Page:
Microsoft’s Windows 8 will bring an app-like interface — and an app store sales model — to traditional PCs.
NEW YORK (CNNMoney) — Microsoft is aiming to do something wildly different to beat Apple. At the same time, Microsoft is also trying to copy a very successful business model to be Apple.
When Windows 8 debuts this fall, Microsoft (Fortune 500) will launch a curated app store for Windows software. For the first time, the primary way Windows users will get third-party applications will be through Microsoft itself.,
It’s a model that has paid off for Apple (Fortune 500) and been copied, with varying degrees of success, by many others — most notably Google ( , Fortune 500) and Amazon ( , Fortune 500). Apple, which takes a sizable cut on sales in its app store, brought in revenue of $2.1 billion last quarter from third-party apps and music sales on iTunes.,
Though lucrative, the app store model can also be restrictive. Apps have to be approved, and cynics point out that app store curators could block competitors’ apps. For instance, it took Apple more than a year to allow Google Voice on the iPhone, a move it only made after government regulators started asking very pointed questions.
App stores can also be fragmentary. Certain apps — and even some content like popular e-books — are available exclusively on individual app stores. That makes for a frustrating user experience.
“The industry is in a phase right now where we’ve gone from almost complete interoperability between devices to one that is highly splintered,” says Al Gillen, analyst at IDC. “The implication is when you select a device, no matter how cool it is, if the ecosystem that supports the device doesn’t have all the things you want, that’s going to discourage you from buying it.”
This is a new problem for Microsoft, at least in the desktop realm. With a 92% share of PCs and an open platform, Windows users have never really had to worry about whether certain software will run on Windows. It’s pretty much a given that it will.
But for Windows 8, Microsoft is skewing in the Apple direction. Standard Windows 8 PCs will come with two modes: The touch-based “Metro” interface and a more traditional desktop mode. Metro apps will only be available through Microsoft’s app store.
Users can still install traditional software in desktop mode — with one big and critical exception. Microsoft is selling a second version of its new Windows software, called Windows RT, which will run on the power-sipping ARM-based processors that power the vast majority of smartphones and tablets.
Third-party software for Windows RT will only be available through Microsoft’s app store.
It’s pretty clearly the thin end of a wedge.
“Windows 8 is a transitional product — Microsoft’s awkward teenage stage of growing into a post-PC world,” says Sarah Rotman Epps, an analyst at Forrester Research. “ARM () and Metro are the future of the Windows platform, but they’re not ready to completely get rid of the desktop just yet.”
Microsoft itself expects Metro to ultimately replace the traditional desktop experience. It’s Microsoft’s main play in fast-growth areas like the tablet market. By 2016, Metro tablets will represent 17% of the global tablet market share, Forrester Research predicts.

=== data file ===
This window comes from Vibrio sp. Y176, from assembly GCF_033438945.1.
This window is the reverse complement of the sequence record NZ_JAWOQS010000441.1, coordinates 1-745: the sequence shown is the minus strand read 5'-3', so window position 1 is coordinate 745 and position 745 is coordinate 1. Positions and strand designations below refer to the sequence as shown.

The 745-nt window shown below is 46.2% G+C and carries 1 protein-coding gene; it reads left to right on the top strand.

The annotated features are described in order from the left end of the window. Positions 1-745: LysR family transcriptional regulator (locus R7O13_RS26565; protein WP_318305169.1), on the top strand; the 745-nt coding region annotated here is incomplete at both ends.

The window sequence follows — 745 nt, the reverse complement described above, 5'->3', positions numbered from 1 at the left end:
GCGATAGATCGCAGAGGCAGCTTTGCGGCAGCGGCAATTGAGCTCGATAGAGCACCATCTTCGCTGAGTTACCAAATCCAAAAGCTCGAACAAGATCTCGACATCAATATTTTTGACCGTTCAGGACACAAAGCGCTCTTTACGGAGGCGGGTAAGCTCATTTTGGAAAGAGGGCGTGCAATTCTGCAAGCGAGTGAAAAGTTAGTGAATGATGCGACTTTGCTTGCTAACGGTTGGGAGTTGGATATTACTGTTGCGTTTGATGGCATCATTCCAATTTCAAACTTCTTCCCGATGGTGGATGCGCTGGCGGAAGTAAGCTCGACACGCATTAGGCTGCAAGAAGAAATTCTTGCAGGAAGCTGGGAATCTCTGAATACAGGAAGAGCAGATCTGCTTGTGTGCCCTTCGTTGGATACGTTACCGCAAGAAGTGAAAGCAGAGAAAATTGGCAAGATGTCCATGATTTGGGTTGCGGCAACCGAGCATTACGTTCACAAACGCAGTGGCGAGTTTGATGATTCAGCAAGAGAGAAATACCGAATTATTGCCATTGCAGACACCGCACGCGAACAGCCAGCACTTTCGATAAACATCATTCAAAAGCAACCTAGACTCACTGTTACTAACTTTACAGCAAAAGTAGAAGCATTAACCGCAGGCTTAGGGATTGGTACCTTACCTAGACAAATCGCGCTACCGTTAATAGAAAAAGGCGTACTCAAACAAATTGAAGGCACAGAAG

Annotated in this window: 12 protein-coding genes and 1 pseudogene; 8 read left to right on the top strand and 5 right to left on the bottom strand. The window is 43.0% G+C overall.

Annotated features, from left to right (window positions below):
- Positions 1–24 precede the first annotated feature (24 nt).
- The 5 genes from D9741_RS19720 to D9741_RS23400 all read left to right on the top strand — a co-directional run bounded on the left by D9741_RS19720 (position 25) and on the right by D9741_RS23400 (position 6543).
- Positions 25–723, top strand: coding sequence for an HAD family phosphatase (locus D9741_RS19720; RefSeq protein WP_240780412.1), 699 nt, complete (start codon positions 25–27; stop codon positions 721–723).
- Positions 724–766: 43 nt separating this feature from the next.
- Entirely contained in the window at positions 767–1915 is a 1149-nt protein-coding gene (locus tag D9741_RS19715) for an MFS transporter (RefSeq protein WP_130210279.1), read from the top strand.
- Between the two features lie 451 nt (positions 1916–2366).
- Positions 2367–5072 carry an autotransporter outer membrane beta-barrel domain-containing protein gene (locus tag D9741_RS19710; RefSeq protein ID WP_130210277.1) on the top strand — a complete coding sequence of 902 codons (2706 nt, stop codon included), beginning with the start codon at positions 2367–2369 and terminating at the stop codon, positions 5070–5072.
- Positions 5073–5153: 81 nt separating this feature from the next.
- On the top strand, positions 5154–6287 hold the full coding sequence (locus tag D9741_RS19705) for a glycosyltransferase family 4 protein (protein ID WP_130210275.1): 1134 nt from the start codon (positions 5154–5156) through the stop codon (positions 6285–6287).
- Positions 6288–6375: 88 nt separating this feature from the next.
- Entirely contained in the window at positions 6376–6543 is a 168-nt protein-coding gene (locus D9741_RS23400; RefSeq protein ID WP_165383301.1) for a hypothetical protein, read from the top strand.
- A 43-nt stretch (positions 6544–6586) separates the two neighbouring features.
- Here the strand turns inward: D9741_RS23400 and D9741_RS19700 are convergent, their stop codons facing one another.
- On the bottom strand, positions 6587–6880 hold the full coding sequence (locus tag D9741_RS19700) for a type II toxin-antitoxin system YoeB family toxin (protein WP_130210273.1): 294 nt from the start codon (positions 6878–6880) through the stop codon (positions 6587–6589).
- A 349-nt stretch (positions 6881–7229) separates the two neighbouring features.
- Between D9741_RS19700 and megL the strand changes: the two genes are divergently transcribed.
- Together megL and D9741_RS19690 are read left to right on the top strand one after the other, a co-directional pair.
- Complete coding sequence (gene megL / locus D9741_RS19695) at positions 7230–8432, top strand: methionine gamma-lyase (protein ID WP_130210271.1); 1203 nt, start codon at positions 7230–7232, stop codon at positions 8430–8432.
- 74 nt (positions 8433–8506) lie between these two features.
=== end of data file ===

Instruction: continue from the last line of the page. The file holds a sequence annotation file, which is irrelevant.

That has some developers wary about the controls Microsoft is putting in place.
Firefox browser maker Mozilla fired off an angry blog post earlier this month lambasting Microsoft for “an unwelcome return to the digital dark ages.” Google echoed Mozilla, saying Windows RT is “restricting user choice and innovation.”
A Microsoft representative declined to respond to those criticisms.
Here’s what Google and Mozilla are really worried about: When Windows RT users switch to desktop mode, Microsoft’s Internet Explorer will be the only browser option. That’s similar to how Apple once operated — Safari was the only browser it allowed on the iPhone for years — but developers cite it as an ominous sign.
Welcome to the curated world of Windows.
“You’re completely under the mercy of whichever company is running the application store,” says Tim Tisdall, a freelance software developer familiar with multiple app stores. “I don’t know if many existing Windows developers are going to want to start opting in to a model where their entire future is dependent on Microsoft ‘allowing’ them to continue.”
There’s a flip side, of course. Where some see restrictions, others see opportunity.
“All app stores have their quirks, but we love them, because they give us a phenomenal opportunity for distribution,” says Brian Phillips, product “guru” at Flixter, a movie reviews and show times app. “More consumers discover us through app stores.”
A powerful Microsoft app store would give apps access to Windows’ “huge user base,” echoed Pascal Rachenuer, head of interactive Media at AccuWeather.
It could also give users a better software experience. A curated app store would give Microsoft the opportunity to restrict the manufacturer-installed bloatware that has plagued PCs for generations, IDC’s Gillen points out.
Still, there’s something uncomfortable about Microsoft, convicted a decade ago of using its monopolistic power to illegally squash rivals, holding veto rights over its customers’ computing experience.
Apple, the benevolent tyrant ruling the iEverything universe, has trained us to cede control on tablets and smartphones — something millions of customers do happily. The twist here is the way the device lines are blurring. Apple still keeps its Mac and iOS realms separate. Microsoft wants to collapse mobile devices and the desktop into one ecosystem.
Will the Apple model work on traditional PCs? Thanks to Microsoft, we’re about to find out.
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